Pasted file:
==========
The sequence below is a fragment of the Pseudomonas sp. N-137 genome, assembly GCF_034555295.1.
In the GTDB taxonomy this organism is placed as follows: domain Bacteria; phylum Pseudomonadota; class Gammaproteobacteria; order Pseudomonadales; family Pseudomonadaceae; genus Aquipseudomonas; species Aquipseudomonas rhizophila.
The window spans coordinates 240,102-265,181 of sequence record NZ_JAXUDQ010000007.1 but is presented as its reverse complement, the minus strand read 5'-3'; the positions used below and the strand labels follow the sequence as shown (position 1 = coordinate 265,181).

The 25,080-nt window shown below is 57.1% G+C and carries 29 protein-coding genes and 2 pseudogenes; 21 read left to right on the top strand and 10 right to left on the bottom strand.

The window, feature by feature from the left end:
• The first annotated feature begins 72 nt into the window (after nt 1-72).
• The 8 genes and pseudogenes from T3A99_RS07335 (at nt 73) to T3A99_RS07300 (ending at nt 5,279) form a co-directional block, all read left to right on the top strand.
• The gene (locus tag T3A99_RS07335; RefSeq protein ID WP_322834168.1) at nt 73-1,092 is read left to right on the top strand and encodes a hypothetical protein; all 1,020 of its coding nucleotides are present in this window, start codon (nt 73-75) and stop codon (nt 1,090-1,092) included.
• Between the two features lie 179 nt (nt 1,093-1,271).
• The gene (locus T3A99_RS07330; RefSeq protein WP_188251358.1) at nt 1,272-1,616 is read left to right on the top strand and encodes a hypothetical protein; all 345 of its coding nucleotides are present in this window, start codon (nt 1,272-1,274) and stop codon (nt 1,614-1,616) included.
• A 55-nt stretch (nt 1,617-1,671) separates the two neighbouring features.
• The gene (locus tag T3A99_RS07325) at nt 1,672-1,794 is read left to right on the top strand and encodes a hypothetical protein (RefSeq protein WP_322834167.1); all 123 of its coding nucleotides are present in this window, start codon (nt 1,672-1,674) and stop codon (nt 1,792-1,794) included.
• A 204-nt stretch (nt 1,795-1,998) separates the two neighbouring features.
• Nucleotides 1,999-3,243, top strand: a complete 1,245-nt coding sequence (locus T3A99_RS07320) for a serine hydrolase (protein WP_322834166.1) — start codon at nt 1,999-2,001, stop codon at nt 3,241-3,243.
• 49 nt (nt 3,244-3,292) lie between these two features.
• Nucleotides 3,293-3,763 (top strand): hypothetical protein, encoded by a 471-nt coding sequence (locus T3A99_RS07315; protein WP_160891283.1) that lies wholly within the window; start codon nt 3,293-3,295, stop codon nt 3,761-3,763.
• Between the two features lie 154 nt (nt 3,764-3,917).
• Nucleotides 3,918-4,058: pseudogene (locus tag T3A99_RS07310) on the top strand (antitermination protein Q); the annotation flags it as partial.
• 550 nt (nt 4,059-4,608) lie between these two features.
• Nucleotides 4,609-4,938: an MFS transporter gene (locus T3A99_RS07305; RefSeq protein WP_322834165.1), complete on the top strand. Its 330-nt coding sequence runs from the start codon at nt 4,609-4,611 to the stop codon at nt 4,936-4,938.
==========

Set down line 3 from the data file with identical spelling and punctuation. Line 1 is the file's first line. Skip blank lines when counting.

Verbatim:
The window spans coordinates 240,102-265,181 of sequence record NZ_JAXUDQ010000007.1 but is presented as its reverse complement, the minus strand read 5'-3'; the positions used below and the strand labels follow the sequence as shown (position 1 = coordinate 265,181).